Approaching Gillingham, we started to bunch up with something like 8 MOGs in quick succession, no doubt due to the impediments from the road race. However, that was all to change shortly!

Coming into a roundabout at Shaftsbury, lo and behold, we spot a line of Morgans heading back the way we had just come! Could this be another MOG scenic tour?? I’m sure I recognised some of those number plates though…yes the Lemming fiasco had bitten again as the leader of the pack missed the exit and everyone else followed. This is what makes a scenic run… such fun, is it not?

By now, it’s only Ed behind me and we soon attack Zig Zag hill with relish, thankfully having a fairly clear run at it and well, you know, boys will be boys! Lindsay was exhilarated!!

Breaching the top of the hill, a breath-taking scenic panorama meets the eye but still with no other MOGs in sight, I begin to suspect some participants may have succumbed to Compton Abbas airfield for a quick break. However as we started out last in the pack, we ought to keep making tracks and so continued on down the roman road towards Ludwell. Then, surprise yet again, as we met a couple of our pack coming back UP the hill, but hey, we are used to things like that happening by now.

Onwards through picturesque villages and countryside, Tisbury and Hindon and a final blast along the A350 to The George Inn at Longbridge Deverill.

Remember, we were the last ones leaving Nunney and had not done an overtake along the way, yet apart from Ted & Jamie who departed Nunney well before everyone else, we were the first to arrive!! Are we in the right place? (some consolation when we got talking to a motorcyclist who came for the annual Moto Guzzi meeting, only to realise it had happened yesterday) However, by 12.45 most people had made it from their detours and we soon settled down to a good chinwag before lunch, comparing wildly varying mileages actually covered. We were able to form a good line up on the grass by the river so hopefully advantage was taken of the photo opportunities on offer. (Photo competition remember…)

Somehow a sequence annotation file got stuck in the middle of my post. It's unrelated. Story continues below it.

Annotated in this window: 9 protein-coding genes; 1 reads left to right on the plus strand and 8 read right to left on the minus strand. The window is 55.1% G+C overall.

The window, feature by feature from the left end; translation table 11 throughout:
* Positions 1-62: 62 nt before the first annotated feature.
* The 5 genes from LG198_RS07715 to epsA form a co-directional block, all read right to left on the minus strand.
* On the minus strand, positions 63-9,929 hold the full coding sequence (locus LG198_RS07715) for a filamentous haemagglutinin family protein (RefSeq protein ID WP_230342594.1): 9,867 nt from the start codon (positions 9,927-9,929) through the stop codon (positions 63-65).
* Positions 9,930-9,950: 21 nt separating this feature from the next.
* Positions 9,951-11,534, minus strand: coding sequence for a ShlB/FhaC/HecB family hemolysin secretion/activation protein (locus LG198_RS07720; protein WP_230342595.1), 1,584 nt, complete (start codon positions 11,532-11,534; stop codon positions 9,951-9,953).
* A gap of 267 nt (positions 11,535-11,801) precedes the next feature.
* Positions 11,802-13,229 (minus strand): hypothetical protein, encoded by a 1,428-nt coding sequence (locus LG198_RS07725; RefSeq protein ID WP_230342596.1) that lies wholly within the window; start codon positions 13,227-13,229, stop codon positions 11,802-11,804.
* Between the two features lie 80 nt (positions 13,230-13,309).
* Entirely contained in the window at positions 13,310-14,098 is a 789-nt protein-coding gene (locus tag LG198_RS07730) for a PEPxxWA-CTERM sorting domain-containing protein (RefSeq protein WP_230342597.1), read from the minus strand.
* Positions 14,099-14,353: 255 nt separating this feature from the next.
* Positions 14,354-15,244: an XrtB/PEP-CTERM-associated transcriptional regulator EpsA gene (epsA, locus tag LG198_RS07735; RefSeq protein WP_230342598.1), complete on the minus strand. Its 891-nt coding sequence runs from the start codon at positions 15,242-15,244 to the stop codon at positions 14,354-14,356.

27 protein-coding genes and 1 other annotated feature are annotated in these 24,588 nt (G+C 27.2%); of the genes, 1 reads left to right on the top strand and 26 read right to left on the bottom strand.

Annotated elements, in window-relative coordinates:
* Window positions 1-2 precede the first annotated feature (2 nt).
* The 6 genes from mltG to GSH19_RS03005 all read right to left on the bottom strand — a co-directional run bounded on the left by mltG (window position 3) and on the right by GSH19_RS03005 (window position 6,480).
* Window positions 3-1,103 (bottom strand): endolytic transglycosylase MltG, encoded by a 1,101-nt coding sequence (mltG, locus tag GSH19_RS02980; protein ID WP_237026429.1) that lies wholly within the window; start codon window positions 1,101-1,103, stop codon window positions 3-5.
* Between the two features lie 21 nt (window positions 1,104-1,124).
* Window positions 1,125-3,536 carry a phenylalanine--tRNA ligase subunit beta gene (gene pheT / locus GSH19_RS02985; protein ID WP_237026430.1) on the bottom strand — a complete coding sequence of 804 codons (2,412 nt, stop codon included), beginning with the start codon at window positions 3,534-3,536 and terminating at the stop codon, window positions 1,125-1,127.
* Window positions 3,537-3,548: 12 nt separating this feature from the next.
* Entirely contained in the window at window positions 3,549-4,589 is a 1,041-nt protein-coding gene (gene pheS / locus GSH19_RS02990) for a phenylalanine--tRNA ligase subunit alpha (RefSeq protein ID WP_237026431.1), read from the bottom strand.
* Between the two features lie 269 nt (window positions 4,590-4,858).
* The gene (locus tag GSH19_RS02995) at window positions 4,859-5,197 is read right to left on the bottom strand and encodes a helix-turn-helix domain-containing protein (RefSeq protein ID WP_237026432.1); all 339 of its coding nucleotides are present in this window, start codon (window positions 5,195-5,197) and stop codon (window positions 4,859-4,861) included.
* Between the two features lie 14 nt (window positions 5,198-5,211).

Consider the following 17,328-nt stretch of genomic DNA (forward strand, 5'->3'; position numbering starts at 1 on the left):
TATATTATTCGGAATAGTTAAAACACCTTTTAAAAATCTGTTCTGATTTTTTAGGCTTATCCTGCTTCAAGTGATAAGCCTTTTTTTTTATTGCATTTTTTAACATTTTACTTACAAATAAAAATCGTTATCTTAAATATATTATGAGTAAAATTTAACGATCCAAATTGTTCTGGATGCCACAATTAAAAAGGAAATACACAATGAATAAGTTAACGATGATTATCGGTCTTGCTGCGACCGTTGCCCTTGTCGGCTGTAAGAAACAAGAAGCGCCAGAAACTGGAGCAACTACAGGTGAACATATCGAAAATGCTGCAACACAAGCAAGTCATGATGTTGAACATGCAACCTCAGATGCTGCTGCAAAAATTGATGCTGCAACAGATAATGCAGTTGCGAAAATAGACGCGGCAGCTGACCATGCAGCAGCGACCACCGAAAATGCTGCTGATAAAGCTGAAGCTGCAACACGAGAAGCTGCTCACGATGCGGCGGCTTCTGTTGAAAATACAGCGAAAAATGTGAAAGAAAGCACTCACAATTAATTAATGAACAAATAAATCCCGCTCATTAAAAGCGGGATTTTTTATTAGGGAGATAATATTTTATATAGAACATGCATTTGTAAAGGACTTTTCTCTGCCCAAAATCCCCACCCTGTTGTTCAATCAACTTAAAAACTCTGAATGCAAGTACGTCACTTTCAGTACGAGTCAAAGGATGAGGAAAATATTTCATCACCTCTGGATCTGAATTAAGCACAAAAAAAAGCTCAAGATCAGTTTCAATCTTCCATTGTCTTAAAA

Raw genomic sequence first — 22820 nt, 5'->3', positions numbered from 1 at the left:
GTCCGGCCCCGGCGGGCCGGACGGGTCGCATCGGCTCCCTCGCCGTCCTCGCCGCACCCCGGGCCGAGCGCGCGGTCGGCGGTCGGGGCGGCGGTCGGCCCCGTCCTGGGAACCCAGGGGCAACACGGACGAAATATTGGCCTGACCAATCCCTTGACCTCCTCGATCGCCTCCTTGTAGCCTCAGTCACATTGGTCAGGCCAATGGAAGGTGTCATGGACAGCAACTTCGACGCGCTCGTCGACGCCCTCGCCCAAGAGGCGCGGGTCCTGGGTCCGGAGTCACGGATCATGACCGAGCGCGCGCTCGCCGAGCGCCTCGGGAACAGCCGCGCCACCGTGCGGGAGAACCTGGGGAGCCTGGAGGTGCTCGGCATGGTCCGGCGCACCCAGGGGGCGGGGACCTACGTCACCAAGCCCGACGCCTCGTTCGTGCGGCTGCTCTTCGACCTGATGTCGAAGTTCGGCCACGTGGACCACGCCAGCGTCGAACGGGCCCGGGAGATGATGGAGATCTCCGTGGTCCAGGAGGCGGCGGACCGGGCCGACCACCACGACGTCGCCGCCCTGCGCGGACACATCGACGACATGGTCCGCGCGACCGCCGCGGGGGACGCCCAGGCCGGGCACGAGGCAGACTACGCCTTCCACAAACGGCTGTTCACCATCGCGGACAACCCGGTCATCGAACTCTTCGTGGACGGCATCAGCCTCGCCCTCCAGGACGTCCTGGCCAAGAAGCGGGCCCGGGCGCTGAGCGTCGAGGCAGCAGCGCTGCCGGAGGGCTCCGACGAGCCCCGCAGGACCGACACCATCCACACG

At the pub, the Orangery was set aside exclusively for our number and we went on to enjoy a delicious and generous carvery.

As lunch was finishing, in came a brand new Aero8 in mint green, which Edward said looked like the one that was collected from Williams the day before, when he went to get his Roadster. Sue went off to investigate and yes, this guy was indeed the one and having had a night over in the Cotswolds was making his way back to his home in Salisbury. Spotting our line-up, he naturally dropped in and spent some time in conversation with us. When asked about his choice of Morgan, he said that having lost his wife 2 years ago, this was the only thing he could think of to put a smile back on his face. Excellent therapy indeed.

As  middle of the afternoon approached, we started making our own ways home, the sun shining stronger as the day progressed. Another lovely day out with like minded friends and thanks again to Ted & Jamie for the original route and Paul & Jane for the revival.

Doug

 

Enter “The Nipper”

Just 24 hours out of Williams showroom comes Ed & Lindsay’s new 3.7 Roadster a.k.a. “The Nipper”.

A beautiful example in Ferrari Grigio Metallic complemented by Imperial Claret trim, matching hood and shod with Avon ZV7 tyres.

However, things are not all they might seem for this is not the same car that left the factory gates; Ed seemingly had “a boat to push out!”

Mechanically, the brakes have been upgraded with Mintex Pads and braided hoses, front suspension ditched in favour of Suplex, brake reaction bars, anti-tramp, panhard rod and electric power steering all added. For me, (having tailed him for some miles) the piece-de-resistance just has to be the Williams Sports exhaust system, recognisable by the 4 exit pipes at the rear and a sound that is…well you can certainly hear it and the harder the foot goes down the roartier it gets!

Looking at the cosmetics, we see an unusually dark wooden dash in “Brown Velvet”, with the addition of Wolf Performance carbon fibre veneers; a lovely thicker style Moto-Lita wheel, stainless steel MK indicator console and stalks, and in matching leather, a central trinket box and sun visors. No doubt, lots of other refinements that I missed but do have a closer look when you have the opportunity. (Bear in mind that he now has a large box of hardly used bits from the original, if anyone may be interested) Initial impressions from Ed are those of sheer delight with handling and performance far outshining his previous Roadster. Even the “rev-hang” symptoms of earlier models seems to have been cured. Congratulations to you both and we wish you many happy Morganeering miles. At least we’ll hear you’re coming!

Doug

 

Committee Meeting  16th January 2017

The first meeting of the New Year took place at the New Inn, Blagdon. Salient points included:

  • Matter arising from AGM re: Honorary memberships. Following research into principles and ensuing discussions, it was decided that committee would not bestow honorariums based on merit. More detailed report at next AGM.
  • Bristol Classic Car Show: committee delighted to hear that we have a safe pair of hands in Dave Millard who is continuing to make arrangements towards the show.
  • Treasurer: All subs received from 40 households & balances a little up on this time last year.
  • Regalia: Fairly quiet but new scarves & hats coming through. Possibility of engraved wooden trinket boxes. Doug investigating.